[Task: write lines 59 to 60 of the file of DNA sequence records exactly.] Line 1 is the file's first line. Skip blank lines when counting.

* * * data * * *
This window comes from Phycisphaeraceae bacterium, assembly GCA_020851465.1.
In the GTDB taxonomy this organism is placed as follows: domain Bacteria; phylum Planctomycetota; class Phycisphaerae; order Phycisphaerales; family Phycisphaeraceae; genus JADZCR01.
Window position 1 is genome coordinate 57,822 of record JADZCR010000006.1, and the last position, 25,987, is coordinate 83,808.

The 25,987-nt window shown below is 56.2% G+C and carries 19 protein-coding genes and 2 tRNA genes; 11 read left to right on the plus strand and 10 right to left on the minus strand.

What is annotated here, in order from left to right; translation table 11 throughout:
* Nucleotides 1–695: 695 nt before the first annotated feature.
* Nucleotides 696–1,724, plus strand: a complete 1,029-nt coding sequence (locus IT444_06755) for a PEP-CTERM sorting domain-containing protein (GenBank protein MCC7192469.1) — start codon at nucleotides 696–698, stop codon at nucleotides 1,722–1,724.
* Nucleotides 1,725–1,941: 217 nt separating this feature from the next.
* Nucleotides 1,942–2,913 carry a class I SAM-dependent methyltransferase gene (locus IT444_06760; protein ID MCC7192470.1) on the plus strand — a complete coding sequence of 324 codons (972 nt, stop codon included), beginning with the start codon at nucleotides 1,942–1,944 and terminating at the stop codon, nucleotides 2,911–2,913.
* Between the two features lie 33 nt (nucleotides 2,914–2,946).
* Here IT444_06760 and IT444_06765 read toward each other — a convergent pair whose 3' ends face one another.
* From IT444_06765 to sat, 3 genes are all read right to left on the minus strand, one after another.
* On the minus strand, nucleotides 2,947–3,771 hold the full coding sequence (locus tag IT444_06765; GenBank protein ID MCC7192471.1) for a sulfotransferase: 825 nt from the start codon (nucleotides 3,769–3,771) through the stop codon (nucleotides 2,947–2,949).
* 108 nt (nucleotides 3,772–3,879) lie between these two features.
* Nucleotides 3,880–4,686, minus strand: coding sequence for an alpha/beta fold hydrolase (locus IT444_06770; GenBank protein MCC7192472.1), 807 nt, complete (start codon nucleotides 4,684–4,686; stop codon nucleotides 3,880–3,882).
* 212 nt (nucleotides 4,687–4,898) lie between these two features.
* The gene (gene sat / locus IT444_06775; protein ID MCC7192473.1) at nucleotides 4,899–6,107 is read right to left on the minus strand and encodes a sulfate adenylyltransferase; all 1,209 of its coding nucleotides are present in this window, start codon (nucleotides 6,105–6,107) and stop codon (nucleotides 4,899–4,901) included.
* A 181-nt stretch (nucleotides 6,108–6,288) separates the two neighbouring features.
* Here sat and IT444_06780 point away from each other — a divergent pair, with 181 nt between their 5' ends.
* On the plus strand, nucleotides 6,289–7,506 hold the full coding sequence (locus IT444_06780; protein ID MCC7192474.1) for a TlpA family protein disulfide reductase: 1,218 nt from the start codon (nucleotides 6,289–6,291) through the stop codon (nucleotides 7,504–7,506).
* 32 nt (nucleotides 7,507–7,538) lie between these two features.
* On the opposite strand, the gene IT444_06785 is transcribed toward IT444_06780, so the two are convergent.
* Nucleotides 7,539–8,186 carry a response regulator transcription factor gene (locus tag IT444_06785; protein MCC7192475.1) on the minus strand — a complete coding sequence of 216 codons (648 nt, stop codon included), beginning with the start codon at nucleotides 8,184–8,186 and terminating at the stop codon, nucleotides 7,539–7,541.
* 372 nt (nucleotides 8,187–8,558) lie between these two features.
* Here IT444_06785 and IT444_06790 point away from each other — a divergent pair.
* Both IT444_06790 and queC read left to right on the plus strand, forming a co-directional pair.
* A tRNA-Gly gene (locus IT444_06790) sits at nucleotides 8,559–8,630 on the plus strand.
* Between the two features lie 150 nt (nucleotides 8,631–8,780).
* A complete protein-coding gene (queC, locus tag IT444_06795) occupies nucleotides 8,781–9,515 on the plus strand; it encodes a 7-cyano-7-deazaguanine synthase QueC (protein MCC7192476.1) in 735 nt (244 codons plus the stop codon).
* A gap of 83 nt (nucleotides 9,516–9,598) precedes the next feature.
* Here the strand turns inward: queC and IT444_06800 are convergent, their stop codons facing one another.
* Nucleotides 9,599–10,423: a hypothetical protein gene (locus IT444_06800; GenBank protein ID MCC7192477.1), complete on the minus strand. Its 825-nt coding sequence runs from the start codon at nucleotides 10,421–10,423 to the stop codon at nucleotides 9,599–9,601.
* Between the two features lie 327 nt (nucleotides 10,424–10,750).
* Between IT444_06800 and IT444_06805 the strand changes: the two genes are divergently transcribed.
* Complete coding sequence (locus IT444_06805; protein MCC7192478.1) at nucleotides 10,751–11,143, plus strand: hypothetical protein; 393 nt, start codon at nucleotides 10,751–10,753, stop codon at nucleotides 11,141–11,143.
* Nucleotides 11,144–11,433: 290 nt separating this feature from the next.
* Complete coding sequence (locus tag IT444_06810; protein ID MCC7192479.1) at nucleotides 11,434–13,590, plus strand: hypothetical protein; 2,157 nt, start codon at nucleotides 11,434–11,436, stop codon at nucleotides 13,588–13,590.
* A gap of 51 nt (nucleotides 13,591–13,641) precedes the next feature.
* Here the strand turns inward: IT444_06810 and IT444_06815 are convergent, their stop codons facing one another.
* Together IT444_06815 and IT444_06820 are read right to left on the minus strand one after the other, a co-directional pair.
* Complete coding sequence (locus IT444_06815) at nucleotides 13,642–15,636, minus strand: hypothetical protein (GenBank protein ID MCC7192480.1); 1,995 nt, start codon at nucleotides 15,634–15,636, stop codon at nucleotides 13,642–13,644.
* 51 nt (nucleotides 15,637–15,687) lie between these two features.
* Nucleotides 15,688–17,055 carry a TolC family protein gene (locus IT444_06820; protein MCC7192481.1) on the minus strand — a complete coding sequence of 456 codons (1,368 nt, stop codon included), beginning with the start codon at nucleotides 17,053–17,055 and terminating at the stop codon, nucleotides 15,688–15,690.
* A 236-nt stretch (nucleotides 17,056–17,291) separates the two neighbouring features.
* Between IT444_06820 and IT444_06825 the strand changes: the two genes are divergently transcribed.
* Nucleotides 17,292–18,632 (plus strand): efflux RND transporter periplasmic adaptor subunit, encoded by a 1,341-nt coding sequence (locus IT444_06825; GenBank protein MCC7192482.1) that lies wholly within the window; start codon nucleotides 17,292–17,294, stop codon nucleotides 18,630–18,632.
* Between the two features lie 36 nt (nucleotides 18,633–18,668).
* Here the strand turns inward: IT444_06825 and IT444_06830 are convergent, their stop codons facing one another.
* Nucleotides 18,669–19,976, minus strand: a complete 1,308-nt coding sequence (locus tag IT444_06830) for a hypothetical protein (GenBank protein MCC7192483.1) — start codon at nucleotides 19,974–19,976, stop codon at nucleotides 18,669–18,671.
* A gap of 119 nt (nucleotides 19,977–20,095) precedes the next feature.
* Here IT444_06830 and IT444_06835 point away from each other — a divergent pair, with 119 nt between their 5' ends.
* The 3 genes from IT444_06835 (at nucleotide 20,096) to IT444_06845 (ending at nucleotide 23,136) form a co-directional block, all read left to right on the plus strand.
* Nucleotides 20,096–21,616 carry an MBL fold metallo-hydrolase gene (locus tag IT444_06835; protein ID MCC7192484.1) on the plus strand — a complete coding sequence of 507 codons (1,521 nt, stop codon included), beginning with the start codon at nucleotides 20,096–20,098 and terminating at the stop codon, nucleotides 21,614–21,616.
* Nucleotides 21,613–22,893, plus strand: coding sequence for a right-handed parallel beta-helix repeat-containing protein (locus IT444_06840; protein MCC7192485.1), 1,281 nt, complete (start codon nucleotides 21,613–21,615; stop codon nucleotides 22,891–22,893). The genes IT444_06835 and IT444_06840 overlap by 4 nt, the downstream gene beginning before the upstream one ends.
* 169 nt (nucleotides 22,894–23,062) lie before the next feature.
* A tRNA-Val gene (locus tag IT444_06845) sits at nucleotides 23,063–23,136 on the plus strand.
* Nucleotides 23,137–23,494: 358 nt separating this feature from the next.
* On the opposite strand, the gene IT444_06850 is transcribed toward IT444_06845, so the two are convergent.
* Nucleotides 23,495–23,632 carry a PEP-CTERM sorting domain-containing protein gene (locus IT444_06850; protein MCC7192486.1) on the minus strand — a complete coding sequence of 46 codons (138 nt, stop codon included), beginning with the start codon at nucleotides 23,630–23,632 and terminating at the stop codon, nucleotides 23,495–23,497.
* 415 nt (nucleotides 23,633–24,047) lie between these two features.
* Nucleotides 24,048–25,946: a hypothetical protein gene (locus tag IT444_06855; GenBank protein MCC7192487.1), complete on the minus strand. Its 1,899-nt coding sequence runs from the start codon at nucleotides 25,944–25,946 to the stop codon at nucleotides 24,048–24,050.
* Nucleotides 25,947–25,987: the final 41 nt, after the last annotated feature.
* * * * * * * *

* Nucleotides 23,495–23,632 carry a PEP-CTERM sorting domain-containing protein gene (locus IT444_06850; protein MCC7192486.1) on the minus strand — a complete coding sequence of 46 codons (138 nt, stop codon included), beginning with the start codon at nucleotides 23,630–23,632 and terminating at the stop codon, nucleotides 23,495–23,497.
* 415 nt (nucleotides 23,633–24,047) lie between these two features.